The Manitoba Museum has teamed up with the Canadian Museum for Human Rights to loan artifacts of the 1919 Winnipeg General Strike.
When the CMHR opens next year, visitors will see a special police armband, a special constable badge, a billy club, a photo plate depicting imprisoned Strike leaders, and a “One Big Union” lapel pin.
The loan is just one part of an agreement signed on Friday for the two museums to collaborate on marketing, educational programs, collections, exhibits and knowledge.
“Together, our museums will create a visitor experience like no other in the world,” CMHR president and CEO Stuart Murray said. “Our unique approaches will strengthen each other for the benefit of this community, promoting both global human rights and Manitoba’s rich cultural heritage.”
The CMHR will also share artifacts with the Manitoba Museum and will work together to develop programs and exhibits. Similar agreements are being sought with Winnipeg’s other major cultural institutions.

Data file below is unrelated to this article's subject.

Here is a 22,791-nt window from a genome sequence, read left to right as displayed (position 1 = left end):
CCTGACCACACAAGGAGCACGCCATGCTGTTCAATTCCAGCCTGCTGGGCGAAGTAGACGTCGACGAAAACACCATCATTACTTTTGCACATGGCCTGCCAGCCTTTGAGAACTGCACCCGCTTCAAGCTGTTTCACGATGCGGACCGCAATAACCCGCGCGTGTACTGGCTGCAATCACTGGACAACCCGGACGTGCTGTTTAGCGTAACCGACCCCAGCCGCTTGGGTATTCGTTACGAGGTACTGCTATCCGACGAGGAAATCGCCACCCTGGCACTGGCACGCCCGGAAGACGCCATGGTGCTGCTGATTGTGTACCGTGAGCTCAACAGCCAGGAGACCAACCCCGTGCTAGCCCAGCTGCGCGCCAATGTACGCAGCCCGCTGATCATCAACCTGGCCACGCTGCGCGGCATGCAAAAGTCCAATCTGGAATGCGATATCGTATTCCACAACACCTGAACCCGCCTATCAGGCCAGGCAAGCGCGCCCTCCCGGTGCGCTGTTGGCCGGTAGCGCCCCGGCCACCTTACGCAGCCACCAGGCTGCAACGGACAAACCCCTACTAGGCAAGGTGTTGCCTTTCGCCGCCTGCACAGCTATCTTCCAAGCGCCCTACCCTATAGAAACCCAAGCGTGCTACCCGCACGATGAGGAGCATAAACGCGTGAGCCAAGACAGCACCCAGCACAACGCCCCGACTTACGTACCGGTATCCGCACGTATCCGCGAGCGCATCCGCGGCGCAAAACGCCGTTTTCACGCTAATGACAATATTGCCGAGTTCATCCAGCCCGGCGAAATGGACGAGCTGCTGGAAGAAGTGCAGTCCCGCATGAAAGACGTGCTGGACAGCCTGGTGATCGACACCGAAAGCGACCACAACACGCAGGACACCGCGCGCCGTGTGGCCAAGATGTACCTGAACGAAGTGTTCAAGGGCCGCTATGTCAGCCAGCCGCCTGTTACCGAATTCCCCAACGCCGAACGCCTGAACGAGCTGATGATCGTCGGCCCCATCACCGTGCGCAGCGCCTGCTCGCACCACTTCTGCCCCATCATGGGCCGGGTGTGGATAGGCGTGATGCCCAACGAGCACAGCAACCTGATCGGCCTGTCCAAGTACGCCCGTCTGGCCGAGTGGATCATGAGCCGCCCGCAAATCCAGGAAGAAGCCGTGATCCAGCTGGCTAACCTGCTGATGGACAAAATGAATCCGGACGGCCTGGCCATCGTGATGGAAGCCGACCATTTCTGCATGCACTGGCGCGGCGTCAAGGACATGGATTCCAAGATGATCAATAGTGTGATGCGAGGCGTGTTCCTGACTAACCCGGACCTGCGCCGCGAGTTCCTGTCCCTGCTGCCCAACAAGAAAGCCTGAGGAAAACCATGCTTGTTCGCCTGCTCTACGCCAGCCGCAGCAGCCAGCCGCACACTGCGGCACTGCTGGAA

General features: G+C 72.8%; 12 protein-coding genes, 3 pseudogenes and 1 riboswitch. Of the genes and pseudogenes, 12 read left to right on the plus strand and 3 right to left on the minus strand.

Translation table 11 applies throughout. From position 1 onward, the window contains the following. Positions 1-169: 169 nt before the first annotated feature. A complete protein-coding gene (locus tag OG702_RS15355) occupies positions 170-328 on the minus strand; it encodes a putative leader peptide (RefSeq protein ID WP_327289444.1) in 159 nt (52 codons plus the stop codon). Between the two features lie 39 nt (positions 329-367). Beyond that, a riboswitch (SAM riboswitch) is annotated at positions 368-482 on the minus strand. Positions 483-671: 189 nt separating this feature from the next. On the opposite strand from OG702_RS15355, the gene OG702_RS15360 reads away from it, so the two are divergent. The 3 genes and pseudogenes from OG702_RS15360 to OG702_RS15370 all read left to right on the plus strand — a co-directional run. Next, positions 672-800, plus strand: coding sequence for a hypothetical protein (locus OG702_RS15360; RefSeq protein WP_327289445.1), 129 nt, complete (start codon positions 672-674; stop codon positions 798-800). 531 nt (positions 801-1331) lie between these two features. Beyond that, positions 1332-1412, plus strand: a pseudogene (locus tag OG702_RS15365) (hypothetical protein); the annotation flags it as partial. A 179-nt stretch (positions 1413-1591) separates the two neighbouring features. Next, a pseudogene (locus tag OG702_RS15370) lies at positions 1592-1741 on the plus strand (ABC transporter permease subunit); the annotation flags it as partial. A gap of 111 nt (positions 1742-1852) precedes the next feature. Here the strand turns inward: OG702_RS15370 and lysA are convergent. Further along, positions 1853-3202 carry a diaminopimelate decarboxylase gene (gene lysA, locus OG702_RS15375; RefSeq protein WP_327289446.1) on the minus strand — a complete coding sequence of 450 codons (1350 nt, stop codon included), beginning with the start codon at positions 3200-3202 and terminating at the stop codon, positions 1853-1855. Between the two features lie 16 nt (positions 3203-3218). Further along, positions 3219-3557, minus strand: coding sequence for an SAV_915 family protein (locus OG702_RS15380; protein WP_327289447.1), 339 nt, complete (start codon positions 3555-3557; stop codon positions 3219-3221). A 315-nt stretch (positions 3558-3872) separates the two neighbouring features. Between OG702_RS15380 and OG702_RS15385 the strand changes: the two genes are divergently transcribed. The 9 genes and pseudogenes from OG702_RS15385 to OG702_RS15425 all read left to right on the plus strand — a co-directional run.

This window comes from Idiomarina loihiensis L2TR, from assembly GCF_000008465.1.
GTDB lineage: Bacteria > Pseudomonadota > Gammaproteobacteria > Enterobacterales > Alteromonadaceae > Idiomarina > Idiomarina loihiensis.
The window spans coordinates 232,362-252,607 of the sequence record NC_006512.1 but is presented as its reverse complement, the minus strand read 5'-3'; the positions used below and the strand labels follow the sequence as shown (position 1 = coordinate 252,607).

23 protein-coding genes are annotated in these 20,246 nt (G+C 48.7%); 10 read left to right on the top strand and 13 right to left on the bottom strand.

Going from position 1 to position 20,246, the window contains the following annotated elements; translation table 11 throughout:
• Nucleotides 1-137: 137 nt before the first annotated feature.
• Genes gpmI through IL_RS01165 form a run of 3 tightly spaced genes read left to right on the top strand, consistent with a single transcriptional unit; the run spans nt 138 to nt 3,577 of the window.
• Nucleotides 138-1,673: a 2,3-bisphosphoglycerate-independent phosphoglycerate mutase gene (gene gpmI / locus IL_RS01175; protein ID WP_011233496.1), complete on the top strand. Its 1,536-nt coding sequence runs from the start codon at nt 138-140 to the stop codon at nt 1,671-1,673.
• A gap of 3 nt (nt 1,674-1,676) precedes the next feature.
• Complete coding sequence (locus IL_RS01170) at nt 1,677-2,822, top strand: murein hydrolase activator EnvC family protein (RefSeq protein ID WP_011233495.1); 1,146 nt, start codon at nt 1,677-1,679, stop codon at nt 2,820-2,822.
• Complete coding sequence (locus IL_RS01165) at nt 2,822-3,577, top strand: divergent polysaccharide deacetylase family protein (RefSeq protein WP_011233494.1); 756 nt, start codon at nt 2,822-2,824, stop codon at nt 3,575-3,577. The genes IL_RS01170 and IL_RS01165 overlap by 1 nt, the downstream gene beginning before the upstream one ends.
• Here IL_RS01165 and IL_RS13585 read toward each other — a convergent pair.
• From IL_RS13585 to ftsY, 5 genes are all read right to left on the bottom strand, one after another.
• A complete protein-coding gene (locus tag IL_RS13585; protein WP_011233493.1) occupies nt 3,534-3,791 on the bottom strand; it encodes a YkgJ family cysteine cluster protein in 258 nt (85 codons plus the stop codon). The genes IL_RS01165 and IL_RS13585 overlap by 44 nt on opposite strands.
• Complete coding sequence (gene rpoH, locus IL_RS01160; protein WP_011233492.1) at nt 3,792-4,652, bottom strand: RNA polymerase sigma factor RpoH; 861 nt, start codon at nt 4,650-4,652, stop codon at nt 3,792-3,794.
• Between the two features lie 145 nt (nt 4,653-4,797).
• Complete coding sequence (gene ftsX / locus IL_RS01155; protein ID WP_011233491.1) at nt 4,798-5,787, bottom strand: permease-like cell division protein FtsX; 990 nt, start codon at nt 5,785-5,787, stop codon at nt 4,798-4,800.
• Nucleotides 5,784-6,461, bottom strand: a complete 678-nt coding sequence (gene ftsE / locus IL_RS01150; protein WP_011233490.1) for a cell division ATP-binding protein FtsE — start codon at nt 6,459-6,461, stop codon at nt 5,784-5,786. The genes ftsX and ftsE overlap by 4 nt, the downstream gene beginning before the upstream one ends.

“We now have an amazing opportunity to build on a ‘critical mass’ of museological excellence — located mere blocks from each other,” Manitoba Museum CEO Claudette Leclerc said. “Not only is Winnipeg destined to become a national hub for human rights education, it can also become the city of Museum excellence with even more Canadians and tourists being exposed to our world-class interpretation, dioramas and educational programming.”
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